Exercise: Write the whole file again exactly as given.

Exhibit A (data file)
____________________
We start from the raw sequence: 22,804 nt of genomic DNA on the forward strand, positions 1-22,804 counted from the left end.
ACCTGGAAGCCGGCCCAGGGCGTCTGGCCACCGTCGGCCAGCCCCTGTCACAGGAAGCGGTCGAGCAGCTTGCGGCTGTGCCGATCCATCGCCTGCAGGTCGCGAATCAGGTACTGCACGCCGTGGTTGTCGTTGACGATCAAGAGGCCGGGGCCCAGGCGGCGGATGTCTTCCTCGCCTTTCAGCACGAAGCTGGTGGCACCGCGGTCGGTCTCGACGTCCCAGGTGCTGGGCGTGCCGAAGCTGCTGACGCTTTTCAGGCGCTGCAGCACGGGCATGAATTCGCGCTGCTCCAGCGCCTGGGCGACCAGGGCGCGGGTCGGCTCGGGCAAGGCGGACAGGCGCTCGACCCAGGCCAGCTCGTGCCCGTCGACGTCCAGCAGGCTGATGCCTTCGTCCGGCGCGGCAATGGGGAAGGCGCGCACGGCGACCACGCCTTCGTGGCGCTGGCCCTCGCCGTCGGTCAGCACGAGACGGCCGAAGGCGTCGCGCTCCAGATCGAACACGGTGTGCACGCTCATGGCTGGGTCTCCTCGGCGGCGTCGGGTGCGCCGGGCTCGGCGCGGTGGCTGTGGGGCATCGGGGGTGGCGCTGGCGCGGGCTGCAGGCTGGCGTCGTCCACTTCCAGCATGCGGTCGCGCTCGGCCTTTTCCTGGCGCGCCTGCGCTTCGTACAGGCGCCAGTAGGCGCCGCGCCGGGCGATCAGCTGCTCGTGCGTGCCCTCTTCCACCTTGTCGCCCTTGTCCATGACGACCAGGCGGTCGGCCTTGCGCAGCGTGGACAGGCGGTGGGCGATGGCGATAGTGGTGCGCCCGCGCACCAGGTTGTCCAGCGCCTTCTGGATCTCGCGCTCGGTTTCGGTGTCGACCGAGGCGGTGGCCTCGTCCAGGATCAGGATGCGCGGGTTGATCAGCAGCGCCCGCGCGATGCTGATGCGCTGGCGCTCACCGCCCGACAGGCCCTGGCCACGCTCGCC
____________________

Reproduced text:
We start from the raw sequence: 22,804 nt of genomic DNA on the forward strand, positions 1-22,804 counted from the left end.
ACCTGGAAGCCGGCCCAGGGCGTCTGGCCACCGTCGGCCAGCCCCTGTCACAGGAAGCGGTCGAGCAGCTTGCGGCTGTGCCGATCCATCGCCTGCAGGTCGCGAATCAGGTACTGCACGCCGTGGTTGTCGTTGACGATCAAGAGGCCGGGGCCCAGGCGGCGGATGTCTTCCTCGCCTTTCAGCACGAAGCTGGTGGCACCGCGGTCGGTCTCGACGTCCCAGGTGCTGGGCGTGCCGAAGCTGCTGACGCTTTTCAGGCGCTGCAGCACGGGCATGAATTCGCGCTGCTCCAGCGCCTGGGCGACCAGGGCGCGGGTCGGCTCGGGCAAGGCGGACAGGCGCTCGACCCAGGCCAGCTCGTGCCCGTCGACGTCCAGCAGGCTGATGCCTTCGTCCGGCGCGGCAATGGGGAAGGCGCGCACGGCGACCACGCCTTCGTGGCGCTGGCCCTCGCCGTCGGTCAGCACGAGACGGCCGAAGGCGTCGCGCTCCAGATCGAACACGGTGTGCACGCTCATGGCTGGGTCTCCTCGGCGGCGTCGGGTGCGCCGGGCTCGGCGCGGTGGCTGTGGGGCATCGGGGGTGGCGCTGGCGCGGGCTGCAGGCTGGCGTCGTCCACTTCCAGCATGCGGTCGCGCTCGGCCTTTTCCTGGCGCGCCTGCGCTTCGTACAGGCGCCAGTAGGCGCCGCGCCGGGCGATCAGCTGCTCGTGCGTGCCCTCTTCCACCTTGTCGCCCTTGTCCATGACGACCAGGCGGTCGGCCTTGCGCAGCGTGGACAGGCGGTGGGCGATGGCGATAGTGGTGCGCCCGCGCACCAGGTTGTCCAGCGCCTTCTGGATCTCGCGCTCGGTTTCGGTGTCGACCGAGGCGGTGGCCTCGTCCAGGATCAGGATGCGCGGGTTGATCAGCAGCGCCCGCGCGATGCTGATGCGCTGGCGCTCACCGCCCGACAGGCCCTGGCCACGCTCGCC